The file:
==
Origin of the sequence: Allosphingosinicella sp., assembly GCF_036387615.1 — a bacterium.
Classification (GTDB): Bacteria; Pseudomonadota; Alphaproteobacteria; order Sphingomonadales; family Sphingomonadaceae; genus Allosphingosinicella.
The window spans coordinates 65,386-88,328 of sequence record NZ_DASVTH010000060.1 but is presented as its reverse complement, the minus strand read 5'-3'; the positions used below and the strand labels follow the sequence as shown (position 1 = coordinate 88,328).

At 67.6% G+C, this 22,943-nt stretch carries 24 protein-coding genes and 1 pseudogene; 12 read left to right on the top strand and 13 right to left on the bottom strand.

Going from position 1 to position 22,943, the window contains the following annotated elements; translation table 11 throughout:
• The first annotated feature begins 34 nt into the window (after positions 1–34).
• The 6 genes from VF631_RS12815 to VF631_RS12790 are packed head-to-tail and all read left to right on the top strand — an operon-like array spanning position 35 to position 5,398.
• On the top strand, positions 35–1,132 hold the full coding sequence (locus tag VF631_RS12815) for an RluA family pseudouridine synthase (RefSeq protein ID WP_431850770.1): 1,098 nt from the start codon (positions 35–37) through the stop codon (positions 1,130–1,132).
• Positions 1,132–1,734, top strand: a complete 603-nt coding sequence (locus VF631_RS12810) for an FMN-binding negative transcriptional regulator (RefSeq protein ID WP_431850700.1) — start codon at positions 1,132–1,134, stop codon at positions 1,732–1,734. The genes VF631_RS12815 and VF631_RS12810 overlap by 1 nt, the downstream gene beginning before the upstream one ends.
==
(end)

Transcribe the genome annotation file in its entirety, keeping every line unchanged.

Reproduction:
Origin of the sequence: Allosphingosinicella sp., assembly GCF_036387615.1 — a bacterium.
Classification (GTDB): Bacteria; Pseudomonadota; Alphaproteobacteria; order Sphingomonadales; family Sphingomonadaceae; genus Allosphingosinicella.
The window spans coordinates 65,386-88,328 of sequence record NZ_DASVTH010000060.1 but is presented as its reverse complement, the minus strand read 5'-3'; the positions used below and the strand labels follow the sequence as shown (position 1 = coordinate 88,328).

At 67.6% G+C, this 22,943-nt stretch carries 24 protein-coding genes and 1 pseudogene; 12 read left to right on the top strand and 13 right to left on the bottom strand.

Going from position 1 to position 22,943, the window contains the following annotated elements; translation table 11 throughout:
• The first annotated feature begins 34 nt into the window (after positions 1–34).
• The 6 genes from VF631_RS12815 to VF631_RS12790 are packed head-to-tail and all read left to right on the top strand — an operon-like array spanning position 35 to position 5,398.
• On the top strand, positions 35–1,132 hold the full coding sequence (locus tag VF631_RS12815) for an RluA family pseudouridine synthase (RefSeq protein ID WP_431850770.1): 1,098 nt from the start codon (positions 35–37) through the stop codon (positions 1,130–1,132).
• Positions 1,132–1,734, top strand: a complete 603-nt coding sequence (locus VF631_RS12810) for an FMN-binding negative transcriptional regulator (RefSeq protein ID WP_431850700.1) — start codon at positions 1,132–1,134, stop codon at positions 1,732–1,734. The genes VF631_RS12815 and VF631_RS12810 overlap by 1 nt, the downstream gene beginning before the upstream one ends.